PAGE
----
| tagged with
• openocd
• busblaster
• jtag
• cpld

# Flashing the Bus Blaster JTAG adapter’s CPLD buffer with OpenOCD

Recently an unfortunate incident involving 20V and a slipped probe resulted in a small plume of smoke rising from my Bus Blaster, followed by the smell of burnt electronics. After examining the wreckage, it seemed likely that the CPLD took most, if not all, of the damage. Not wanting to wait another month for Seeed to send a whole new device, I ordered some XC2C32A CPLD’s and replaced the burnt part. This, however, requires that the new part if FLASHed with the appropriate buffer logic. Below I describe how this can be accomplished using OpenOCD.

## New Approach

With sufficiently recent OpenOCD releases (ae806d8f4, included in the 0.8.0 release), this process is much simpler than it used to be as the package now ships with a board file for the Bus Blaster1. Simply download the desired SVF and run,

$openocd -f board/dp_busblaster_v3.cfg -c "adapter_khz 1000; init; svf <path_to_svf>; shutdown" This one-liner is due to PaulFertser of #openocd on Freenode (a lovely place to be if you have OpenOCD-related questions). Below the old procedure is reproduced for those not fortunate enough to have a recent OpenOCD installation. ## Old OpenOCD The Bus Blaster’s documentation provides instructions for reflashing the CPLD with urjag. Sadly, urJTAG refused to acknowledge the existence of the device, despite having gone through USB enumeration. Having recalled having similar problems while trying to use urJTAG in the past, I set out to use openocd instead. I was pleasantly surprised by how easy this was. First, we’ll need to define an interface script to configure openocd’s ftdi driver to use the second MPSSE channel, to which the CPLD is attached. For this I started with the openocd/tcl/interface/ftdi/dp_busblaster.cfg and added the appropriate ftdi_channel directive (I intend on proposing this for merge upstream), interface ftdi ftdi_device_desc "Dual RS232-HS" ftdi_vid_pid 0x0403 0x6010 ftdi_channel 1 ftdi_layout_init 0x0c08 0x0f1b ftdi_layout_signal nTRST -data 0x0100 -noe 0x0400 ftdi_layout_signal nSRST -data 0x0200 -noe 0x0800 adapter_khz 1000 Starting openocd things don’t look too promising but we persevere nevertheless, $ openocd -f bb-cpld.cfg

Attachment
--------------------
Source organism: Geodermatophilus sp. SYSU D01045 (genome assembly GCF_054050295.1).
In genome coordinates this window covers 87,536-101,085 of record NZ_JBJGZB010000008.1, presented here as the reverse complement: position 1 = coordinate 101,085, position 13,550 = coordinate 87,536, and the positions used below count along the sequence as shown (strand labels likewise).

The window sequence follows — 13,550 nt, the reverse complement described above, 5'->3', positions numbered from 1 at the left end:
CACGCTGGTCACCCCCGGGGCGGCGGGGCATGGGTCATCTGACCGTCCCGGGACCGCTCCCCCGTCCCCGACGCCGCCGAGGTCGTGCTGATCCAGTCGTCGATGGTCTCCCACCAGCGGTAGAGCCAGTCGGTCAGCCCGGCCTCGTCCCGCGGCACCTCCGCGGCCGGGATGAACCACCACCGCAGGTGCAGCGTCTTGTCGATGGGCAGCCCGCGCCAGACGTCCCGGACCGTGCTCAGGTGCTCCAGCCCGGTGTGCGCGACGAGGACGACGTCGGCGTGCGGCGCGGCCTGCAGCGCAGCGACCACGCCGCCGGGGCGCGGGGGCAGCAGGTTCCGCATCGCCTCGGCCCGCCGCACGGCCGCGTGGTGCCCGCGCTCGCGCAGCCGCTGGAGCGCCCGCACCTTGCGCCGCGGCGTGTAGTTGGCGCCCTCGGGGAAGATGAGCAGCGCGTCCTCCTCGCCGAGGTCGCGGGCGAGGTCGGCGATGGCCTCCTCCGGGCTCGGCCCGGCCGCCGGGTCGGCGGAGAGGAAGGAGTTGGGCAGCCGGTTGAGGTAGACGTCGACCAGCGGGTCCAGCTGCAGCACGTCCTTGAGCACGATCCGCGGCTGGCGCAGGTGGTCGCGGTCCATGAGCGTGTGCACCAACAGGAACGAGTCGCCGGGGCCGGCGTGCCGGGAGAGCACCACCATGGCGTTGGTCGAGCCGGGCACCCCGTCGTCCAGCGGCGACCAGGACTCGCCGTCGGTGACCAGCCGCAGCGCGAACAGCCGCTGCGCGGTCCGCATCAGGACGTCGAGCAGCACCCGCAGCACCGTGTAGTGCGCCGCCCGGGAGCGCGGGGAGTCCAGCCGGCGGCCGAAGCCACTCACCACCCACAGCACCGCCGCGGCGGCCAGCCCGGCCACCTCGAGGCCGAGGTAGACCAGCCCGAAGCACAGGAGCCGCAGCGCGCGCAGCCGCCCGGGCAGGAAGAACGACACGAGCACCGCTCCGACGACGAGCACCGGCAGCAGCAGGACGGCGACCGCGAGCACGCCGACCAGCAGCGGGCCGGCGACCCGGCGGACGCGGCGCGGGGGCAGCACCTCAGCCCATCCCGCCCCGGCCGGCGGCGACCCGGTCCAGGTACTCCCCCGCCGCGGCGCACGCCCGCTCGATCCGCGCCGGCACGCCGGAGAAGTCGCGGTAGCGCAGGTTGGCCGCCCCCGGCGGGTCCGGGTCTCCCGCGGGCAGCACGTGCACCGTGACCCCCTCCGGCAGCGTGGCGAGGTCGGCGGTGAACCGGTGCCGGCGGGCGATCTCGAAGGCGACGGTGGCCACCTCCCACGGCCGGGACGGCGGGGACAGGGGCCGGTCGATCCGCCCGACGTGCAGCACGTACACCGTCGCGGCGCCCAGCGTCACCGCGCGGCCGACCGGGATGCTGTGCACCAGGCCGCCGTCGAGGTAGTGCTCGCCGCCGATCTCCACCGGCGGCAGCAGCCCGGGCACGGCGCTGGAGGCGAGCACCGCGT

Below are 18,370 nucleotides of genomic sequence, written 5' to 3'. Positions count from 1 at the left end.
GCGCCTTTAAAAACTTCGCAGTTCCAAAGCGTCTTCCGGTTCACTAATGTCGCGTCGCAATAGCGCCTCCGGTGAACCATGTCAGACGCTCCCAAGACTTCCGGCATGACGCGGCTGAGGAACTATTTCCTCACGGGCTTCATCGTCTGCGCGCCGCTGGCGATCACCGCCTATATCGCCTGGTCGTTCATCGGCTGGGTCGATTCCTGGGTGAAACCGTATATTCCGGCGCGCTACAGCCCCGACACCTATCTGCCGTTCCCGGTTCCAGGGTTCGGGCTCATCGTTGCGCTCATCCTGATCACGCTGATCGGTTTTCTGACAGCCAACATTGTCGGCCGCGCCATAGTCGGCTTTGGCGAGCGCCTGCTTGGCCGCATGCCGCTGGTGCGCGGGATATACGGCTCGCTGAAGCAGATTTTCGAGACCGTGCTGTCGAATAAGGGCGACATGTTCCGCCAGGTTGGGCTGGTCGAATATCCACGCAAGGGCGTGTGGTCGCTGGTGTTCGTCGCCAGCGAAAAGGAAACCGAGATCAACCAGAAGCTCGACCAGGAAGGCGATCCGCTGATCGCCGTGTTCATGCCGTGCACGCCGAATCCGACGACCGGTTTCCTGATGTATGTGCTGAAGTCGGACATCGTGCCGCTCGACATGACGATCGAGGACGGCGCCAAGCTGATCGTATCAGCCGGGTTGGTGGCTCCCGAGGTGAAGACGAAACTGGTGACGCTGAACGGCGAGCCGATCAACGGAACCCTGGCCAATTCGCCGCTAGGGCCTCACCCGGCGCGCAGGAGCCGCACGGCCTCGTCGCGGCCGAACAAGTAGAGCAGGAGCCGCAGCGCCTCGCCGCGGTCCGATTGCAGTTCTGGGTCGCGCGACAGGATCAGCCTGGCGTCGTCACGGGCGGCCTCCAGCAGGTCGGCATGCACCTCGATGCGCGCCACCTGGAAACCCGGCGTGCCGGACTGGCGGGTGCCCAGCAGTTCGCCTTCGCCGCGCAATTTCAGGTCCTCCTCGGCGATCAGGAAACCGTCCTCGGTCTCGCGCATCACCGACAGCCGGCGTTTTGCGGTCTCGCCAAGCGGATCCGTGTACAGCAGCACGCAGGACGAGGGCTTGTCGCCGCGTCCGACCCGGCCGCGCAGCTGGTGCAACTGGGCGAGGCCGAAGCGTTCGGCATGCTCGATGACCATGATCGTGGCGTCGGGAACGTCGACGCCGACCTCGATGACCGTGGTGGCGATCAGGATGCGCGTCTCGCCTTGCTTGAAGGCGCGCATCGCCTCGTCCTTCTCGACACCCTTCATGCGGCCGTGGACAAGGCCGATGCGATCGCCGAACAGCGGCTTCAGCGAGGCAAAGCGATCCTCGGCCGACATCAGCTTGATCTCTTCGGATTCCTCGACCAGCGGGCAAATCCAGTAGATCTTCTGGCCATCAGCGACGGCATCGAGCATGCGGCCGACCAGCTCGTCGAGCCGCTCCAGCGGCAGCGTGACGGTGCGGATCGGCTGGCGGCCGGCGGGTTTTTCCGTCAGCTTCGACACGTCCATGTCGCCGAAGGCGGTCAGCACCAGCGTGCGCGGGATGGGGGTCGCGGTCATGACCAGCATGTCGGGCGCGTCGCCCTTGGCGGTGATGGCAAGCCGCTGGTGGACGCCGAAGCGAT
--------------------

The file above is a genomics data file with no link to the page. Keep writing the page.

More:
Open On-Chip Debugger 0.8.0-dev-00043-gf550277 (2013-06-26-19:43)
http://openocd.sourceforge.net/doc/doxygen/bugs.html
Info : only one transport option; autoselect 'jtag'
Info : clock speed 1000 kHz
Warn : There are no enabled taps.  AUTO PROBING MIGHT NOT WORK!!
Warn : AUTO auto0.tap - use "jtag newtap auto0 tap -expected-id 0x06e1c093 ..."
Warn : AUTO auto0.tap - use "... -irlen 2"
Error: IR capture error at bit 2, saw 0x3FFFFFFFFFFFFF05 not 0x...3
Warn : Bypassing JTAG setup events due to errors
Warn : gdb services need one or more targets defined

Connecting with nc, we attempt to run the SVF for the JTAGkey buffer,

\$ nc localhost 4444
Open On-Chip Debugger
> svf BBv2-JTAGkey-v1.4-verilog.svf.txt
...
Time used: 0m0s767ms
svf file programmed successfully for 579 commands

Well, that doesn’t look so bad and indeed attempting to debug a target works as expected. Yay!

1. At first glance, the filename board/dp_busblaster_v3.cfg is a bit confusing as there is nothing to directly suggest that this will flash the buffer instead of the target device. However, if we look more carefully we notice that this is a board file, not to be confused with interface/ftdi/dp_busblaster.cfg, the interface file describing the Bus Blaster.

In fact, if we examine the board file, we’ll notice that it simply source’s the interface file, sets the ftdi_channel and defines the TAP parameters for the buffer CPLD.